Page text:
all patients in the context of large cohort definitive
treatment trials.
T h e relationship between disease activity demonstrated on monthly enhanced imaging and annual T2
lesion load change has not previously been defined. If
such a relationship is identified, this would confirm
that changes in MRI disease burden are due, at least in
part, to ongoing blood-brain barrier breakdown and
inflammation. This would support the use of annual
lesion volume assessment in treatment trials.
T h e purpose of the present study is to establish the
extent of such a relationship. In view of the possibility
that immunomodulatory treatment might have a differential effect o n the two MRI parameters, patients on
such treatment were excluded from this study. Furthermore, the dynamics of disease activity in primary progressive MS have been shown to be fundamentally different from other MS subgroups," and this study was
therefore restricted to patients with relapsing-remitting
MS (RRMS) and secondary progressive MS (SPMS).
Patients and Methods
Seventy-three patients (52 women and 21 men) with clinically definite MS12 were selected from five European centers
(12 from Amsterdam, 36 from London, 6 from Milan, 9
from Munich, and 10 from Rome). The cohort consisted of
46 patients with RRMS, as defined by a history of relapses
and remissions without gradual deterioration, and 27 patients with SPMS, as defined by an initial relapsing and remitting course with subsequent progressive deterioration for
at least 6 months, with or without superimposed relapses.
The median age at entry was 33 years (range, 15-61 years),
and median disease duration was 5 years (range, 1-28 years).
Patients were either involved in natural history studies (45
patients) or formed the placebo arms of treatment trials (28
patients). To be included, patients had to have had serial
monthly gadolinium-enhanced T1-weighted images for at
least 9 months with a T2-weighted scan coinciding with the
first and last enhanced scan (study entry and exit). Full neurological history and examination at study entry and exit
were performed in all cases, with disability assessed using
Kurtzke's Expanded Disability Status Scale (EDSS).13 Details
of any relapses over the study duration were also available in
all cases. Patients taking immunosuppressive drugs other
than infrequent short courses of corticosteroids during relapses were excluded. No patients with RRMS entered the
secondary progressive phase during the study.
Serial T2-weighted conventional spin echo (CSE) or fast
spin-echo (FSE) MR images were acquired at study entry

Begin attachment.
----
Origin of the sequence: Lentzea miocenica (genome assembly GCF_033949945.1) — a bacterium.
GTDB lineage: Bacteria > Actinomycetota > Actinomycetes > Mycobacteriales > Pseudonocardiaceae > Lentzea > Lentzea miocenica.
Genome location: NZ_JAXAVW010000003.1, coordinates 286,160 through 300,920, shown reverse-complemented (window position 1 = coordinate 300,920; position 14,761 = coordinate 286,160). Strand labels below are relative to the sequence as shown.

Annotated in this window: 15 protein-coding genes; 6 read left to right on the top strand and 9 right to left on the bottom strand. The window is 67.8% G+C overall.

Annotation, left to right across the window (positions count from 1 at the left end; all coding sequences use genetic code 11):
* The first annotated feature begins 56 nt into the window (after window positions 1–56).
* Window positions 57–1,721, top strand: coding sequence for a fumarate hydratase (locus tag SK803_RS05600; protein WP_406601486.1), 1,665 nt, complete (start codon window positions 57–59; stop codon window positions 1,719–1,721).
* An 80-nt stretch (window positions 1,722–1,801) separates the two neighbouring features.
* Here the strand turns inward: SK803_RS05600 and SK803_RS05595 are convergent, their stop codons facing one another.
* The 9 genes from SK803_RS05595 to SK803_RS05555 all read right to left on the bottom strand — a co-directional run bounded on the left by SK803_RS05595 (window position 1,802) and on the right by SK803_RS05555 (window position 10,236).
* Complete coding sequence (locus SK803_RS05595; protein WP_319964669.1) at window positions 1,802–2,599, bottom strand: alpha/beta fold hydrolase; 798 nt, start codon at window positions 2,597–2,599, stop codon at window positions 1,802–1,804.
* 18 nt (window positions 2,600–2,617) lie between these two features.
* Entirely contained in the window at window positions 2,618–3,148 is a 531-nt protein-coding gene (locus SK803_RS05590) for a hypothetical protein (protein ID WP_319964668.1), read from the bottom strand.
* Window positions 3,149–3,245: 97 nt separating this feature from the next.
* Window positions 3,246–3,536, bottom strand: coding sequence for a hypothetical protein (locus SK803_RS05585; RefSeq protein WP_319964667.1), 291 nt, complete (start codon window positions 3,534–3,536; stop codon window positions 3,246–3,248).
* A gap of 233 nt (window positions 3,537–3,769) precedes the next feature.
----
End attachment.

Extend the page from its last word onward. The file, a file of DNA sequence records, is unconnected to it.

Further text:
and exit. T1-weighted imaging 5 to 15 minutes after injection of gadolinium was also performed monthly throughout
the study period. Conventional dose gadolinium-DPTA (0.1
mmollkg) was given in 64 of 73 patients, the other 9 patients (Munich cohort) received 0.2 mmol1kg. Gadoliniumenhanced images were not performed within 1 week of corticosteroid treatment (because of the transient suppressive
effect of corticosteroids on enhancement). In London, all
MRI was performed with a Signa GE 1.5-Tesla scanner with
either CSE (18 patients, SE 2,000/34 at entry and exit, SE
640114 for enhanced scans, 5-mm contiguous axial slices) or
FSE (18 patients, SE 3,500/18 at entry and exit, SE 579/19
or 570/13 for enhanced scans, 4-mm contiguous axial slices).
In Amsterdam, CSE images were obtained on a 0.6-Tesla
Technicare (Teslacon 11) machine (SE 2,755/60 at entry and
exit, SE 400/28 or 450128 for enhanced scans, 5-mm axial
slices with an interslice gap of 1.25 mm). In Milan, a Siemens 1.5-Tesla machine was used to obtain CSE images (SE
2,000/50 at entry and exit, SE 768115 for enhanced scans,
5-mm contiguous axial slices). In Rome, a Toshiba 0.5-Tesla
machine was used to obtain CSE images (SE 2,500/30 at
entry and exit, SE 400118 for enhanced scans, 5-mm axial
slices with an interslice gap of 1.0 mm). In Munich, images
were obtained on a Magneton scanner at 1.0 Tesla (SE
3,000140 at entry and exit, SE 600128 for enhanced scans,
5-mm contiguous axial slices). Scanners were not changed or
upgraded over the study duration, and image acquisition parameters were not modified between entry and exit.
Lesion volume quantification was performed by four experienced observers (P.M., L.T., M.L., M.A.R.) blinded to
the clinical data, using two semiautomated local intensitybased segmentation techniques (the seed growing method in
Amsterdam'* and c o n t ~ u r i n g ' ~at~ 'all
~ other centers). Intraobserver variability with these approaches is about 3%.
The number of new and persistently gadolinium-enhancing
lesions were identified on all monthly scans by experienced
observers (IFM, FB, MF).
Statistical Methods
The relapse rate, change in EDSS, and absolute and percentage change in lesion load over the study duration for each
patient were adjusted for the length of study. Adjusted annual values for all the parameters were entered into the analysis. The new enhancing and total (new and persistently enhancing) lesion rates were adjusted for the study duration